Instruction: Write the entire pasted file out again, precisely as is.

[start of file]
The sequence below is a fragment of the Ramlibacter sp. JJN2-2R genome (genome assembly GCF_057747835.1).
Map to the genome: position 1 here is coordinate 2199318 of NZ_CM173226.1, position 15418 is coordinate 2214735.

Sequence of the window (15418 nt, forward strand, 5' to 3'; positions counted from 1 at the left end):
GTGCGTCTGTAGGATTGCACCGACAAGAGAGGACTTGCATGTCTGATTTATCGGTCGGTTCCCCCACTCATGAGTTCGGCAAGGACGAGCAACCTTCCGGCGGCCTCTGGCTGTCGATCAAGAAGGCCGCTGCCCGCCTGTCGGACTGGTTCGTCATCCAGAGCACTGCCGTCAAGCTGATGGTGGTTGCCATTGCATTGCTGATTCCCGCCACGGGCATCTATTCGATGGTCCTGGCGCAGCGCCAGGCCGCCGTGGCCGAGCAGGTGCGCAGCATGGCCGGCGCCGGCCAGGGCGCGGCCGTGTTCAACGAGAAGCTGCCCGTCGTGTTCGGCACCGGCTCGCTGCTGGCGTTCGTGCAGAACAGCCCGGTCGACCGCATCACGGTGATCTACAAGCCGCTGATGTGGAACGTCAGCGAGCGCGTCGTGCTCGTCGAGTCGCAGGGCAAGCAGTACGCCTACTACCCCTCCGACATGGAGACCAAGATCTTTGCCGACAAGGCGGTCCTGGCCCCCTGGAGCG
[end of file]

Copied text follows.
The sequence below is a fragment of the Ramlibacter sp. JJN2-2R genome (genome assembly GCF_057747835.1).
Map to the genome: position 1 here is coordinate 2199318 of NZ_CM173226.1, position 15418 is coordinate 2214735.

Sequence of the window (15418 nt, forward strand, 5' to 3'; positions counted from 1 at the left end):
GTGCGTCTGTAGGATTGCACCGACAAGAGAGGACTTGCATGTCTGATTTATCGGTCGGTTCCCCCACTCATGAGTTCGGCAAGGACGAGCAACCTTCCGGCGGCCTCTGGCTGTCGATCAAGAAGGCCGCTGCCCGCCTGTCGGACTGGTTCGTCATCCAGAGCACTGCCGTCAAGCTGATGGTGGTTGCCATTGCATTGCTGATTCCCGCCACGGGCATCTATTCGATGGTCCTGGCGCAGCGCCAGGCCGCCGTGGCCGAGCAGGTGCGCAGCATGGCCGGCGCCGGCCAGGGCGCGGCCGTGTTCAACGAGAAGCTGCCCGTCGTGTTCGGCACCGGCTCGCTGCTGGCGTTCGTGCAGAACAGCCCGGTCGACCGCATCACGGTGATCTACAAGCCGCTGATGTGGAACGTCAGCGAGCGCGTCGTGCTCGTCGAGTCGCAGGGCAAGCAGTACGCCTACTACCCCTCCGACATGGAGACCAAGATCTTTGCCGACAAGGCGGTCCTGGCCCCCTGGAGCG